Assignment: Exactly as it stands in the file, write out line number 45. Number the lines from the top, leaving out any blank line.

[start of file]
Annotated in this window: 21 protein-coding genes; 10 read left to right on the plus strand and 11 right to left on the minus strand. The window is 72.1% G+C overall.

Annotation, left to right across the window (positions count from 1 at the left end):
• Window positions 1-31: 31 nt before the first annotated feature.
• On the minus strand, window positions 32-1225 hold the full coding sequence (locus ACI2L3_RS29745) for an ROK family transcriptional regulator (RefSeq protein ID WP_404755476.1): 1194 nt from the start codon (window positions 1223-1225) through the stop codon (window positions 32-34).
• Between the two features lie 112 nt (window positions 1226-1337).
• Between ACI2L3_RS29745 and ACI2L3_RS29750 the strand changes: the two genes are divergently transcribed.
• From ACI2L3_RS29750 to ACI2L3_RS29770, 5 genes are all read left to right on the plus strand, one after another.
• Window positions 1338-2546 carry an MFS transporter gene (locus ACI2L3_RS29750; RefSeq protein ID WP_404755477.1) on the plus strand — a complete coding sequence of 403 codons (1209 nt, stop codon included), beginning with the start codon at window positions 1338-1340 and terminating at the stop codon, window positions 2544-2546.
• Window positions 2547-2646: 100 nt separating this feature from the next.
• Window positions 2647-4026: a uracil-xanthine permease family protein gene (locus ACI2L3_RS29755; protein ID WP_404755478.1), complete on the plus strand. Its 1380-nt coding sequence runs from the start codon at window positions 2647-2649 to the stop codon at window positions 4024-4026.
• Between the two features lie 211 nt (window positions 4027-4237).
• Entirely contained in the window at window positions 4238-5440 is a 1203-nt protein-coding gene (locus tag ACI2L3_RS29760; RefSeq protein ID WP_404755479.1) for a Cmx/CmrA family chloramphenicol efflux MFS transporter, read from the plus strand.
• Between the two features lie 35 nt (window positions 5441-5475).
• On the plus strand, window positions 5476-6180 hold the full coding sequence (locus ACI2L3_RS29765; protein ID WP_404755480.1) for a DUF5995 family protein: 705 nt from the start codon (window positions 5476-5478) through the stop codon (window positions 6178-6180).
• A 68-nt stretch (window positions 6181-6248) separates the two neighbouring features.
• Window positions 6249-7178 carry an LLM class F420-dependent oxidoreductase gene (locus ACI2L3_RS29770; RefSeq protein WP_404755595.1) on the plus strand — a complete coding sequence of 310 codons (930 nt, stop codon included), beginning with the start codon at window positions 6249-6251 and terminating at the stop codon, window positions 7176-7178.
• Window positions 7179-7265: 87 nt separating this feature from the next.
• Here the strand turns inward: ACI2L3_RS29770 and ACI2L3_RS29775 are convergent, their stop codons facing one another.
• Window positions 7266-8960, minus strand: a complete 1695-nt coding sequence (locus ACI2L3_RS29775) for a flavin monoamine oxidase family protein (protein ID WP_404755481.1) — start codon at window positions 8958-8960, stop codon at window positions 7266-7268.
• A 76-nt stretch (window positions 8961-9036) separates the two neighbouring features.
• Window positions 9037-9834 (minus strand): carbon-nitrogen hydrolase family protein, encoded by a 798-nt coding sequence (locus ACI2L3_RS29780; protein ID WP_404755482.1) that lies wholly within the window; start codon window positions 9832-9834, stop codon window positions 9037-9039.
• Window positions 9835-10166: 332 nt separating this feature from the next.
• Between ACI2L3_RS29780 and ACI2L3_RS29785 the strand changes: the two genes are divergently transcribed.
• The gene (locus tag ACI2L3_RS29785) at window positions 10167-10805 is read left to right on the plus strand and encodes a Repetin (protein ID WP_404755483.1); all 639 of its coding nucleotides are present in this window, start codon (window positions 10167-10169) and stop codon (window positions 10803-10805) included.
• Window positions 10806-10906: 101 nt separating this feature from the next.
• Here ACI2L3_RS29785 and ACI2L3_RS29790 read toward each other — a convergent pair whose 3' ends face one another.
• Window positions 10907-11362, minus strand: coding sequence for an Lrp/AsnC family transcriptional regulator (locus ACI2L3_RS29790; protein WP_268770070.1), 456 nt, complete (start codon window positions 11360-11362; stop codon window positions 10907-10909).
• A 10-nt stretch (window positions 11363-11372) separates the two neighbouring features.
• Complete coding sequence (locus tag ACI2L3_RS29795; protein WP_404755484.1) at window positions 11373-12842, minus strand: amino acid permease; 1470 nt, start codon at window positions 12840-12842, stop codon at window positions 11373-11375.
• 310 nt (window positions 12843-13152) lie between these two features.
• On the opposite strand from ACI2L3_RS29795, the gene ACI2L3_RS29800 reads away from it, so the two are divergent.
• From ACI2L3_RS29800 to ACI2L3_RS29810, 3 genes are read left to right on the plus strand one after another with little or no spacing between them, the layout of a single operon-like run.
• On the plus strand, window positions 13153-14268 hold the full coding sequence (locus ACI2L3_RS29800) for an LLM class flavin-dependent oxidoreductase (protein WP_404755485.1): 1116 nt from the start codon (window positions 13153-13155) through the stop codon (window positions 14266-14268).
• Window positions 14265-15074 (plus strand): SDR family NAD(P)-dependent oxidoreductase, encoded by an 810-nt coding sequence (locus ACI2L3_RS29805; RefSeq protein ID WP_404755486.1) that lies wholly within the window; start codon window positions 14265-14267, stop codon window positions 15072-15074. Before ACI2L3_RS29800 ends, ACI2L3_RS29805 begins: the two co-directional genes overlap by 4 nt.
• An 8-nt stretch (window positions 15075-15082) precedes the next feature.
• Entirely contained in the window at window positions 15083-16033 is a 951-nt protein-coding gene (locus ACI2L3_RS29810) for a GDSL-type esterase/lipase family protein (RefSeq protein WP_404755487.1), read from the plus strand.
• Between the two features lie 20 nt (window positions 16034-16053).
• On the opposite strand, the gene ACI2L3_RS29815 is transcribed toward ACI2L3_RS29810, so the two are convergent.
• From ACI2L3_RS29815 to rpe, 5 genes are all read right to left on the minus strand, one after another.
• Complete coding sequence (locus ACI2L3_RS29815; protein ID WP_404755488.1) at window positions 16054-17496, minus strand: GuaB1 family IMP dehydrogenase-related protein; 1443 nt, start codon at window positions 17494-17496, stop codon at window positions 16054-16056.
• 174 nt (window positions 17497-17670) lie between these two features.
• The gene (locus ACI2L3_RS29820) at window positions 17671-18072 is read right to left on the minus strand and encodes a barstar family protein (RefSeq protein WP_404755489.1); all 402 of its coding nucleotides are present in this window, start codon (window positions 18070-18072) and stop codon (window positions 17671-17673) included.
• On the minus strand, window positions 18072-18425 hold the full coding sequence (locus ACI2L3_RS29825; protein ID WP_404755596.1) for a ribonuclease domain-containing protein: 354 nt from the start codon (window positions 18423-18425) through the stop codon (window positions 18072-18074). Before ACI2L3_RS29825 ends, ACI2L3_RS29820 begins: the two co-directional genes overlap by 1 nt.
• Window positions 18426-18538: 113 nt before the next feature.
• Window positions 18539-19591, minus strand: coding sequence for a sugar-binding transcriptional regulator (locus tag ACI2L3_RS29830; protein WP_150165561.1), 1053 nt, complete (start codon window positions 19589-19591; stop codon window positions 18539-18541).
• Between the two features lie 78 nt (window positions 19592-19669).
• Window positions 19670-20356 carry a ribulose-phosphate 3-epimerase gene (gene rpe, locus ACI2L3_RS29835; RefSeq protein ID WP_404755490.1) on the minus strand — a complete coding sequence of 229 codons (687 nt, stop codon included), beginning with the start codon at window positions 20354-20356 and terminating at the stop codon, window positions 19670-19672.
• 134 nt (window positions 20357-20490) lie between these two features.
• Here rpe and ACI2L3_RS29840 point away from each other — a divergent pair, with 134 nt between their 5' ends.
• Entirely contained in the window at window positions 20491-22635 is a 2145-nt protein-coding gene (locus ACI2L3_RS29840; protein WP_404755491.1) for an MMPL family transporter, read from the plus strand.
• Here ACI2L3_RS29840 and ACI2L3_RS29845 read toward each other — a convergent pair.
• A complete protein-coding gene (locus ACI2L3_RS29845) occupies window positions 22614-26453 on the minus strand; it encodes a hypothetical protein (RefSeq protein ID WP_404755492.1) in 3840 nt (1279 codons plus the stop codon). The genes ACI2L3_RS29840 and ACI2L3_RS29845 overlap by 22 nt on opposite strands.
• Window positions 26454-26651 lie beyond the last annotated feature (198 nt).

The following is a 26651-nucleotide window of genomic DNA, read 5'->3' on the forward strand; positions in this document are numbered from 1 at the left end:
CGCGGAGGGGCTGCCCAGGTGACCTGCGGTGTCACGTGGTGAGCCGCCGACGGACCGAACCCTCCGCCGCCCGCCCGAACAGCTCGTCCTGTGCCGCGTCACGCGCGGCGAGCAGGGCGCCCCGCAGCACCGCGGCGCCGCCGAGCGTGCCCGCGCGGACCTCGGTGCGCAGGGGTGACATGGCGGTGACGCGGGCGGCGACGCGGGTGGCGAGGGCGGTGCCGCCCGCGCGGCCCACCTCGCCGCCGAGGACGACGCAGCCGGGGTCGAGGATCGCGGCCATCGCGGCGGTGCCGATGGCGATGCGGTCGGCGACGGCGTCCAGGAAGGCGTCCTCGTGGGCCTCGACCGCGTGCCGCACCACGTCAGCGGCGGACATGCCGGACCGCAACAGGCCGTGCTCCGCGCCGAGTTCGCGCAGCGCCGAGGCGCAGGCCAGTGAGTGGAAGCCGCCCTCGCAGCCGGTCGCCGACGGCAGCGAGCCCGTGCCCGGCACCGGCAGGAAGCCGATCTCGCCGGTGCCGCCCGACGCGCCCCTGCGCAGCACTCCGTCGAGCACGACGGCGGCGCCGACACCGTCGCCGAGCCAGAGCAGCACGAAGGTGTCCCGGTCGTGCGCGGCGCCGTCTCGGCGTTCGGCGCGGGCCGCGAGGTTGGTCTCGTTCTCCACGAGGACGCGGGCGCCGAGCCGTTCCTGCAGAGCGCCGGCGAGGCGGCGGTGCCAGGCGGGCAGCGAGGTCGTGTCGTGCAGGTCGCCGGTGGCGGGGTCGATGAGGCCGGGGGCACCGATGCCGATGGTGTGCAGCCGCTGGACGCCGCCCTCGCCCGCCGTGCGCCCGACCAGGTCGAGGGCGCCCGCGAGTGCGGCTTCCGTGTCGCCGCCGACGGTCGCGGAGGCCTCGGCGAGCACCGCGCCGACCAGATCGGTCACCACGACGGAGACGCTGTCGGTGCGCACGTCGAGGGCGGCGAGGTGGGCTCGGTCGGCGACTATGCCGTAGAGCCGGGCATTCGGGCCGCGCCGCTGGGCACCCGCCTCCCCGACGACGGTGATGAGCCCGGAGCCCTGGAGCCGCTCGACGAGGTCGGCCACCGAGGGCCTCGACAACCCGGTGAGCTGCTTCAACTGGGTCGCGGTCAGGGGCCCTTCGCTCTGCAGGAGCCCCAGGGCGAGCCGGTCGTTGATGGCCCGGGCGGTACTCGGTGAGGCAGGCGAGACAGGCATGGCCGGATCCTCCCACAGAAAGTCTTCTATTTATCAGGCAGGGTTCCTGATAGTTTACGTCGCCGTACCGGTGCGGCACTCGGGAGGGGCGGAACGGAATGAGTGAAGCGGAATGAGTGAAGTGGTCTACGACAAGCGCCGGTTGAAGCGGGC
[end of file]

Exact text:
• Window positions 18539-19591, minus strand: coding sequence for a sugar-binding transcriptional regulator (locus tag ACI2L3_RS29830; protein WP_150165561.1), 1053 nt, complete (start codon window positions 19589-19591; stop codon window positions 18539-18541).